Archive for the ‘friends’ Category

Tiny beautiful things

Mazel tov to What Now?, who converted to Judaism on Wednesday!

My happiest moment today was when Lucinda came in after school to tell me that she and her husband decided that they’re not going to leave the area when he retires from the military this year and that she’d like to stay at SA for at least one more year.  Sweet!  With Olivia returning from maternity leave, it is possible that we won’t need to hire this year, but of course it is way too early to tell.  I know of at least two teachers who would like to have a baby and one who will probably go to grad school at some point–and those are just the most obvious candidates for change.

My second-happiest was reading some short personal essays responding to Hazlitt’s essay on Hamlet–in a few students the assignment seemed to evoke a particularly thoughtful and genuine response, and these were students who are not usually the most eloquent about literature.  I might want to play around with more short essays like this–more mindful of an audience than journal entries, more freedom to use a personal perspective. I do need to write that rant about the word “relatable,” though.

I wanted to go to yoga tonight, but I think I’m just too tired.  I haven’t gotten a full night’s sleep since we started back to school.  Every day has been a solid block of prepping, teaching, grading, and meeting–except I did get to take 35 minutes for lunch with colleagues on Tuesday and Wednesday. I submitted my first residency application, and I have worked on the book every day in January.  I have work to do before class tomorrow, but I think an early night followed by an early start is my best plan for getting it all done with some measure of serenity.  Yoga-induced serenity will have to wait for tomorrow.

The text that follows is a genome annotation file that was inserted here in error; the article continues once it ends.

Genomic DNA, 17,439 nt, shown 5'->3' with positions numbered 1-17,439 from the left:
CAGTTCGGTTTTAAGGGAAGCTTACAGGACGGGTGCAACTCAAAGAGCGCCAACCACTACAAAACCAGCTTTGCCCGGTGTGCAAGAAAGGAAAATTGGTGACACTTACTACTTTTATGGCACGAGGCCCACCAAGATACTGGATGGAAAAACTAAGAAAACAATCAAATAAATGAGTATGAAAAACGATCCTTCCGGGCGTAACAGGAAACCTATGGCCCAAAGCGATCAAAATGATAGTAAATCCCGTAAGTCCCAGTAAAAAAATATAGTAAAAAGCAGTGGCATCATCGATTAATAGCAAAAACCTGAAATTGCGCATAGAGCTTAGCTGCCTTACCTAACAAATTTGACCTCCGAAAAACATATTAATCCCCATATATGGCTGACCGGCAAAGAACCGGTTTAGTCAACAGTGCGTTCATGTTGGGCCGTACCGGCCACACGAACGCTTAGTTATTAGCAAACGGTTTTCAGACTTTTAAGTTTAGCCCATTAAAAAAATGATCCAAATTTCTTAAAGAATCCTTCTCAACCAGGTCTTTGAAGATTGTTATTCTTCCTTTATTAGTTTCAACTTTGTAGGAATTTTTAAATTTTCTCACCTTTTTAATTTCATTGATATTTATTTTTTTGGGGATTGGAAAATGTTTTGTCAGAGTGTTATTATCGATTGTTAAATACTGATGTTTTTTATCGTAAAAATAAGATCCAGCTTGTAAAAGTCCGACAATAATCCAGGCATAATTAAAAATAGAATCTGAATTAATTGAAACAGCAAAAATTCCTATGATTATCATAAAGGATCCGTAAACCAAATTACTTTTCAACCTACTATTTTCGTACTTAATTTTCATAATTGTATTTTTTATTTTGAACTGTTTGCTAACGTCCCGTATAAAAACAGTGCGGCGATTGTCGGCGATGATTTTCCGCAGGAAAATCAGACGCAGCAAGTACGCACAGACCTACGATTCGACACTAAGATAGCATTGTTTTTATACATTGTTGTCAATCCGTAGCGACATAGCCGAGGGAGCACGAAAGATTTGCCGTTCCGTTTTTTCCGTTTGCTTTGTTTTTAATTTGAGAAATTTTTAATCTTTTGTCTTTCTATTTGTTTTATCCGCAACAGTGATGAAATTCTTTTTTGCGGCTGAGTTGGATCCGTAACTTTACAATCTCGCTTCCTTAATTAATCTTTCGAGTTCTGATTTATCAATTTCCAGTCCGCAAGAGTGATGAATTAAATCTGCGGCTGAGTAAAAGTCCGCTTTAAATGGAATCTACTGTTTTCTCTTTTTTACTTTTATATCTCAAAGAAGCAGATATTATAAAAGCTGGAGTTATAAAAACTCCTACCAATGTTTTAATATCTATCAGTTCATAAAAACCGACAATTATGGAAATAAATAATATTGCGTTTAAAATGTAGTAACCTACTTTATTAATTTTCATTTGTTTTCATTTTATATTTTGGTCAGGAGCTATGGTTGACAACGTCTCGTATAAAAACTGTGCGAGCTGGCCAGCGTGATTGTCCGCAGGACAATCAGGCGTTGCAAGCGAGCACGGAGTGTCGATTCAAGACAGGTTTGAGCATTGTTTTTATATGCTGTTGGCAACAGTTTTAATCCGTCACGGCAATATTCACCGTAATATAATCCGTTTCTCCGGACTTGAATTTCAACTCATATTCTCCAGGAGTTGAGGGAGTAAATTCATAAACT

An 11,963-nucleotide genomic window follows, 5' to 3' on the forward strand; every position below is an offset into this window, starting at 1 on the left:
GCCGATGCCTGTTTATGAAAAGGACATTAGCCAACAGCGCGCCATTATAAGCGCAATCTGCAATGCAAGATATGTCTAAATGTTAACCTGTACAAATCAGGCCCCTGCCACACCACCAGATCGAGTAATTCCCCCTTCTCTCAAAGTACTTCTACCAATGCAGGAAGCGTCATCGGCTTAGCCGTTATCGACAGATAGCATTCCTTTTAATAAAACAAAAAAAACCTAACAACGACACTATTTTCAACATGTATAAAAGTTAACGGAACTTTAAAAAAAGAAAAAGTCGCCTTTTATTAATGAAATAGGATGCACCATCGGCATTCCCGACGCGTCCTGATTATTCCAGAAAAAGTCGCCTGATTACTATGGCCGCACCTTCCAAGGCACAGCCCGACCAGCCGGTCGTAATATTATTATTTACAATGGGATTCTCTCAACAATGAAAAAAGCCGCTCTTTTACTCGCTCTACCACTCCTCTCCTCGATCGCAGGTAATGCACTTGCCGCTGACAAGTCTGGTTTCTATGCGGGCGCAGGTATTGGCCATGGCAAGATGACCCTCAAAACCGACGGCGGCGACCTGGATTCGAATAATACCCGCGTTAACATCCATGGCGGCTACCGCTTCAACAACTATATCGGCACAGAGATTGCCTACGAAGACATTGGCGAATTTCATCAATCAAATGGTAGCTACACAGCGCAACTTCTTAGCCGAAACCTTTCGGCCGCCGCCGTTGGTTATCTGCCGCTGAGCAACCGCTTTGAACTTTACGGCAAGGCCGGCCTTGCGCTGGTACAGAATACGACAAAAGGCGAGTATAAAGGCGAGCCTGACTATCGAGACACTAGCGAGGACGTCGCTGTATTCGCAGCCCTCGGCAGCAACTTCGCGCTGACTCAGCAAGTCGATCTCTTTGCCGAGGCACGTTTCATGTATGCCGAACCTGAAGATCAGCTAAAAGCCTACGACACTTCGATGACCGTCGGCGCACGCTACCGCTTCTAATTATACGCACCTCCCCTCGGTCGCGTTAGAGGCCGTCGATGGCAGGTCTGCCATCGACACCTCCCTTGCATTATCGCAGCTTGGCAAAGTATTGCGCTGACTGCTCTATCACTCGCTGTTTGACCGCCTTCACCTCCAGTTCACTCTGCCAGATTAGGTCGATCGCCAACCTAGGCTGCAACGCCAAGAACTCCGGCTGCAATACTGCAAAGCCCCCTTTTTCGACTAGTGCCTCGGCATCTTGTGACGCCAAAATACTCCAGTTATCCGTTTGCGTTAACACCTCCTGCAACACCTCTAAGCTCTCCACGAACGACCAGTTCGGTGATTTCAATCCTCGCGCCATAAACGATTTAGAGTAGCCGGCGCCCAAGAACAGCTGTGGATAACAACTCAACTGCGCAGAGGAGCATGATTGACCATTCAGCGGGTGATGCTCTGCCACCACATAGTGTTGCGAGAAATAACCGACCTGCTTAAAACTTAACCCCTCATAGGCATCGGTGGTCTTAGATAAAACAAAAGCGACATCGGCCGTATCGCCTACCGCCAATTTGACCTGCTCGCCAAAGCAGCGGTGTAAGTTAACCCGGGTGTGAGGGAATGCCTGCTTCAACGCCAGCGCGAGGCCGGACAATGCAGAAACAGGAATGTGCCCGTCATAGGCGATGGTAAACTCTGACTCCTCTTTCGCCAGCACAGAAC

The right and the power

It’s really easy not to use parentheses and em dashes if you don’t blog for a few days!  I’m back from my visit with PymFan, which was enormous fun.  We more than fulfilled our shared goal of sitting around and talking endlessly.  It was great to spend time with Mr. PymFan and the PymFan cats, too.  And I got to have lunch with a friend from high school with whom I only keep up in a very general way through Facebook; there, too, we were able to just plunge into a long conversation about work and middle age and high school and teaching.

There is still more to talk about with PymFan, though, which is why I hope we can arrange more frequent visits in future.  It’s pretty much a 24-hour trip in each direction: drive six or seven hours one day, lay over somewhere, finish the drive the next day. We’re looking at the possibility of a midpoint meetup for next time.

Today I slept in and now I’m looking at a list of things that need to be done during business hours today before the long July 4 weekend.  I’ll be at SA for a couple of hours in there, dealing with this and that, and running a couple of errands on the way there and back: library, UPS place, etc. And a coffee with Dr. Tea (sounds like an oxymoron, doesn’t it).

We are all welcome here